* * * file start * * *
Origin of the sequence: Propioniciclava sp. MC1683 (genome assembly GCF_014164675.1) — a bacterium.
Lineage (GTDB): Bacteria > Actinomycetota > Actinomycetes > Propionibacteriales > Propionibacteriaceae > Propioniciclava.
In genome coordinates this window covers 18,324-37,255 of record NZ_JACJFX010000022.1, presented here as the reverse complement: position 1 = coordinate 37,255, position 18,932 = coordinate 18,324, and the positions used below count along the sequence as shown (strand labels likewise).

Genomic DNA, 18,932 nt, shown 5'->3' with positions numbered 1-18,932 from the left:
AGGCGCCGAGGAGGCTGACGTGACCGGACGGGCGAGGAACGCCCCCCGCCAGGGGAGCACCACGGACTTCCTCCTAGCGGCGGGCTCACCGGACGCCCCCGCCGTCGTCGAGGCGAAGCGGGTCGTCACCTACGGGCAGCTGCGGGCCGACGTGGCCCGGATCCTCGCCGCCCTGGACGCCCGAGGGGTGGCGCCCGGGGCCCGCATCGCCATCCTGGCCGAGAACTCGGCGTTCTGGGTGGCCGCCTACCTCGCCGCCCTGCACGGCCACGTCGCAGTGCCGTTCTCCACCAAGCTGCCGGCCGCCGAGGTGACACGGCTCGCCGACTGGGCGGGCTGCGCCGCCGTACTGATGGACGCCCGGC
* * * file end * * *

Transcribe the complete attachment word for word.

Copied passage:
Origin of the sequence: Propioniciclava sp. MC1683 (genome assembly GCF_014164675.1) — a bacterium.
Lineage (GTDB): Bacteria > Actinomycetota > Actinomycetes > Propionibacteriales > Propionibacteriaceae > Propioniciclava.
In genome coordinates this window covers 18,324-37,255 of record NZ_JACJFX010000022.1, presented here as the reverse complement: position 1 = coordinate 37,255, position 18,932 = coordinate 18,324, and the positions used below count along the sequence as shown (strand labels likewise).

Genomic DNA, 18,932 nt, shown 5'->3' with positions numbered 1-18,932 from the left:
AGGCGCCGAGGAGGCTGACGTGACCGGACGGGCGAGGAACGCCCCCCGCCAGGGGAGCACCACGGACTTCCTCCTAGCGGCGGGCTCACCGGACGCCCCCGCCGTCGTCGAGGCGAAGCGGGTCGTCACCTACGGGCAGCTGCGGGCCGACGTGGCCCGGATCCTCGCCGCCCTGGACGCCCGAGGGGTGGCGCCCGGGGCCCGCATCGCCATCCTGGCCGAGAACTCGGCGTTCTGGGTGGCCGCCTACCTCGCCGCCCTGCACGGCCACGTCGCAGTGCCGTTCTCCACCAAGCTGCCGGCCGCCGAGGTGACACGGCTCGCCGACTGGGCGGGCTGCGCCGCCGTACTGATGGACGCCCGGC